The Simple Way to Measure the ROI of Digital Customer Education

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Andrew Brown ·

Jun 01, 2023

Customer education has the wrong ROI story, and our CEO, Steve Cornwell, took to LinkedIn to talk about it. 

Here’s some of what he said: “The C-suite doesn't buy it [the ROI story]...Most customer education leaders I speak with are trying to demonstrate that training leads to higher revenue through increasing retention, expansion, NPS, etc. It's an admirable correlation to strive for but challenging to prove.” 

He gave three reasons, but they essentially roll into one message: Digital customer education is just one part of the formula. In 2023, telling the C-suite that customer education drives revenue, expansion, etc., isn’t enough. They want more concrete proof.  

That message resonated with a lot of his network—and I’m not surprised. Customer education leaders like you are under pressure to show value. 

Here’s the surprisingly simple way to measure the impact and ROI of digital customer education. 

Hint: It’s just two steps.   

1. Define a Trained Customer

Measuring the ROI of customer education isn’t the long and winding road you may expect. It starts—and to some degree ends—by defining a trained customer. 

More specifically, your definition of a trained customer

This definition is critical and the formula’s core input. 

What’s the definition? I can’t tell you, but I can give you some examples:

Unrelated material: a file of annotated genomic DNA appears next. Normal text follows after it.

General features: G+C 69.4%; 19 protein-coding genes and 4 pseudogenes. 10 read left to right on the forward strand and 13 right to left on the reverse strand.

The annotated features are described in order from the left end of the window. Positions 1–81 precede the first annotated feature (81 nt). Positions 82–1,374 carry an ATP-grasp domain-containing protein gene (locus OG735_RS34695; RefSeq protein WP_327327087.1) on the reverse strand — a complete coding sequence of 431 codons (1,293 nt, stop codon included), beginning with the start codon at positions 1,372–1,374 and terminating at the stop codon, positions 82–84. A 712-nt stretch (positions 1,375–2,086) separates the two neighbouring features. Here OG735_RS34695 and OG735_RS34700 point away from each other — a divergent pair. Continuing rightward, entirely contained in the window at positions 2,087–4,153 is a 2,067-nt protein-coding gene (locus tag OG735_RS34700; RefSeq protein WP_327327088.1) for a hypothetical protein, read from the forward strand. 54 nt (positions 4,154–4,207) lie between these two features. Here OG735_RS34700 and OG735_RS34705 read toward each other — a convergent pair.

• Someone who completed a certification program. 
  • Someone who completed 10 courses in your academy
  • Someone who completed 5 learning paths on specific topics.  

This definition is yours. It’s unique, and there’s no right or wrong answer, but to help you land on a definition, consider this: 

In what ways are your current high-value customers engaging with your academy? 

  • Have they all completed your certification program? 
  • Did they complete X, Y, and Z courses? 
  • Did they go through certain learning paths? 

Find a handful of these high-value (maybe as measured by their lifetime value or years of retention) customers and look for patterns. That’s your definition of a trained customer (or at least a solid starting point). 

Once you have your definition, you can start tying it back to the metrics that matter to you but, more importantly, the rest of your company.   

2. Compare Trained vs. Untrained Customers

We preach the idea of “land and expand” to our customers, i.e., concentrate on one goal at the beginning, achieve that, and then move on.

For example, put all your time, energy, and potentially limited resources into proving that digital customer education can speed up onboarding. Once you prove that, show how customer education (via your academy) can improve your Marketing team’s lead-generation engine. 

Remember: It’s better to be great at one thing than average at many. (At least at the beginning of your customer education journey.) 

So, ask yourself: How can customer education help my Support, Marketing, Sales, Customer Success (CS), and Product teams? 

Which one you choose is up to you, but the basis of your decision can come only after you sit down with the leaders of each team and intimately understand what they care about.  


The average company gets 578 support tickets per day, 3,991 per week, and 17,630 per year. It’s a tale as old as time and a primary point of customer frustration.  

It’s only natural that most Support teams set their sights on reducing (or deflecting) tickets. 

So, how can digital customer education help reduce support tickets? 

Digital customer education addresses one core reason customers submit tickets: They need help or have questions, but they're unsure where to turn or who to approach.

Digital customer education gives them access to always-on resources personalized to their needs so that they can navigate their product challenges without submitting a ticket (or at least submitting as many of them).